Major Cinemas Announce Child Digital ID Push for Age Verification
Young people from age 13 will prove their age using the Yoti app
Cinema operators in the UK are moving to accept digital IDs for kids aged from 13 as proof of age.
The UK Cinema Association representing over 90 percent of UK cinema operators including Cineworld, Odeon, Showcase Cinemas, and Vue has announced a partnership with digital identity provider Yoti that will see participating sites accept Yoti and its partner’s Post Office EasyID apps as proof of age.
Young people from age 13 will prove their age using the Yoti app, which uses biometric technology, from their smartphones.
The association said in a statement that it will “reduce the challenges many cinemas face in checking ages as required by the current film classification system.”
Phil Clapp CEO of the UK Cinema Association said:
“For many wanting to get into a ‘15’ or even ‘18’ certificate film, proving their age—without a passport or driving licence to hand—can be incredibly difficult and an understandable source of frustration should they be turned away from the cinema," they added.
“Of the 165 million to 170 million admissions per year, UK cinemas were seeing pre-pandemic, around 30 percent fall within the 15–24-year-old bracket (and around 20 percent within the 9–14-year-old age group),” he added.
“Since cinemas re-opened last May those proportions are likely to be even higher.”
“Young people expect to be able to do everything with their phone and using it to prove their age will come naturally to them," he continued.
"It’s a win-win for both cinemas and young cinema-goers,” said Robin Tombs, CEO and co-founder at Yoti.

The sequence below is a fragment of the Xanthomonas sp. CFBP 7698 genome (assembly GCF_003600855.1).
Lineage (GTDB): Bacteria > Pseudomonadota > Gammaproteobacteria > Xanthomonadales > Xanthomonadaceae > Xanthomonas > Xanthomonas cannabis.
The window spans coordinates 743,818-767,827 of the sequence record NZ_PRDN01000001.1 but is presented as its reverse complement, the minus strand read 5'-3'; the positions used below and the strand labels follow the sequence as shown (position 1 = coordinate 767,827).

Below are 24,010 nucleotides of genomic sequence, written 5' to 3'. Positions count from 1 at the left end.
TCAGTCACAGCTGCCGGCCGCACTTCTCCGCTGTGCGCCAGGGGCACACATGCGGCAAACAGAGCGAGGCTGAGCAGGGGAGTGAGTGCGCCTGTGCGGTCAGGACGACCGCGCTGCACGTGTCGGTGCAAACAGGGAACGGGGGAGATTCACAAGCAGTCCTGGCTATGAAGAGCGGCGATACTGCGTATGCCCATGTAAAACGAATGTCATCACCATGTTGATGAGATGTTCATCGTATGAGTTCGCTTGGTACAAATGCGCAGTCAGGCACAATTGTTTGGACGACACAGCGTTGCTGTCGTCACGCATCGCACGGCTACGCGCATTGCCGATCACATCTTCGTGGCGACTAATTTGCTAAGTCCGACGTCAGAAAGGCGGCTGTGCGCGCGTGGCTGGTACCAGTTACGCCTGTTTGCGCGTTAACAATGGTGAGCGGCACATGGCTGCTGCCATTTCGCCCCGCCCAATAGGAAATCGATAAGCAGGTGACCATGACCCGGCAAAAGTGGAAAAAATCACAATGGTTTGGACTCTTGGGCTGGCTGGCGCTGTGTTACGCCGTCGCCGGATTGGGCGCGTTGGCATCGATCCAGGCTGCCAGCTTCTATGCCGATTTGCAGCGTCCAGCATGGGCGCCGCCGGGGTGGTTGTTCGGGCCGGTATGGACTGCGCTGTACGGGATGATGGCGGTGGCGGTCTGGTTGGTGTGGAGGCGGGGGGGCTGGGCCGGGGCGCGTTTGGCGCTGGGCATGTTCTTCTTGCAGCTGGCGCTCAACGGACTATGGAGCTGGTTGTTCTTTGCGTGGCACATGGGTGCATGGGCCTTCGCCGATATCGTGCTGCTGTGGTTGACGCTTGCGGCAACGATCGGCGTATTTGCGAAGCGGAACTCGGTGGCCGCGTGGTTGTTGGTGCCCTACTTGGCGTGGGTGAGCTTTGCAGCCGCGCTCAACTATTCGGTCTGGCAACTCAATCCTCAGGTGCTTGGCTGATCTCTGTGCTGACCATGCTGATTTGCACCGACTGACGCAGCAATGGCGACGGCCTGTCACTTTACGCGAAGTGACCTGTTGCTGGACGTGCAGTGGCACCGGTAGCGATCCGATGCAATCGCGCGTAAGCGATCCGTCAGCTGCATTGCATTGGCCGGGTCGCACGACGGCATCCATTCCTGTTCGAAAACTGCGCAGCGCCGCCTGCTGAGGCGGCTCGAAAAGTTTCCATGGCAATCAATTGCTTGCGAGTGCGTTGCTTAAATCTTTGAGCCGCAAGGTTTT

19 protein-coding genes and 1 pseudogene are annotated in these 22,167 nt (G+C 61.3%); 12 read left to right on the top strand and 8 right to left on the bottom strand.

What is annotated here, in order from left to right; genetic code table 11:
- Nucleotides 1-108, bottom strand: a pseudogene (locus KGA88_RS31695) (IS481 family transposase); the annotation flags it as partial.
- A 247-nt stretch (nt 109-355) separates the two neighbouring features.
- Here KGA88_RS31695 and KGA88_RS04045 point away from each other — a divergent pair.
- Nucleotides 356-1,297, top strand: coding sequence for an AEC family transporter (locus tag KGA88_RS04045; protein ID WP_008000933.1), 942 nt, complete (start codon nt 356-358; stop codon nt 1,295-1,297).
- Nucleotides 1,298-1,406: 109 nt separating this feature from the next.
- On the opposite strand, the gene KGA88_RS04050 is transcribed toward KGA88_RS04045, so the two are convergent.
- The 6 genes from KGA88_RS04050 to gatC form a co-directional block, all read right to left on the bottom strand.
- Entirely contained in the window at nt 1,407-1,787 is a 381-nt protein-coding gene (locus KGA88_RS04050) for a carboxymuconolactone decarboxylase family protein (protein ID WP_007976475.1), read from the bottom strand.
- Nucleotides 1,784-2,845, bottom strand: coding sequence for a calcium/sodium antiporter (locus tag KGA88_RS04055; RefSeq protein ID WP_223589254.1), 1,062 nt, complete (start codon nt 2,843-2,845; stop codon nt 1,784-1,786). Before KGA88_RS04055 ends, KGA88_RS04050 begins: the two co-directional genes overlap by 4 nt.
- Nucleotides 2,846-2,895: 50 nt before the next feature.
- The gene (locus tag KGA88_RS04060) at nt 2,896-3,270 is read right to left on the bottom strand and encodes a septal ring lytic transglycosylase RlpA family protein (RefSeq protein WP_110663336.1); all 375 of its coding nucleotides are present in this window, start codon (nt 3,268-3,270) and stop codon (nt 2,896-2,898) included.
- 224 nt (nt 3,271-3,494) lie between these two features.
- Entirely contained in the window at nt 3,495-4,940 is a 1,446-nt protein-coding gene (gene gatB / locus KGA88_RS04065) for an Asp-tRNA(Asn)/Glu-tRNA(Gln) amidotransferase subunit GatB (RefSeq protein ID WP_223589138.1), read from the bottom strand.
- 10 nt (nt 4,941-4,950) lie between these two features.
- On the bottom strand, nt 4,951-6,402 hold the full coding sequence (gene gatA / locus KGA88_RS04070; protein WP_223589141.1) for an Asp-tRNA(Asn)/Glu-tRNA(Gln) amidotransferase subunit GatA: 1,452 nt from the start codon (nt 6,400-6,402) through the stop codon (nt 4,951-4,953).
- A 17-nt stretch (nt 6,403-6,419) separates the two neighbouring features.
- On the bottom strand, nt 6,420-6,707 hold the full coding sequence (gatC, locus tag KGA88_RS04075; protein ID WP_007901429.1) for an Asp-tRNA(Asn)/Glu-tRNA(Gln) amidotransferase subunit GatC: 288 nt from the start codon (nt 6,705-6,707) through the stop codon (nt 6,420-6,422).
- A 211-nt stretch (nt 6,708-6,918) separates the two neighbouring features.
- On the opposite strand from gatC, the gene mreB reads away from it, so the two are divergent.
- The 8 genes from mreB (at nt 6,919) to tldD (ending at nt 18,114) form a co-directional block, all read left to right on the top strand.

Pippa King, co-director of the children’s privacy rights organisation Defend Digital Me, told The Epoch Times that she had concerns that its “normalising kids to digital ID.”
King questioned if children trying to get into cinemas to see older films really warranted the rollout of digital ID.
“It creates another digital footstep for them which they don’t need and it’s encouraging kids to carry mobile phones on them too," King said.
"You are creating a solution to a problem that doesn’t exist. Where is this line of direction going?” said King.
Yoti is a World Economic Forum Global Coalition member and says it wants to make “the internet safer” through its digital ID and age verification technology.
It is also a part of the World Economic Forum’s Global Coalition for Digital Safety, which is a global push to “accelerate public-private cooperation to tackle harmful content online.”
In January, Yoti announced that it was also trialing facial age estimation technology for self-service checkouts in Asda, Tesco, Morrisons, Aldi, and the Co-op to check customers’ ages when purchasing products such as alcohol.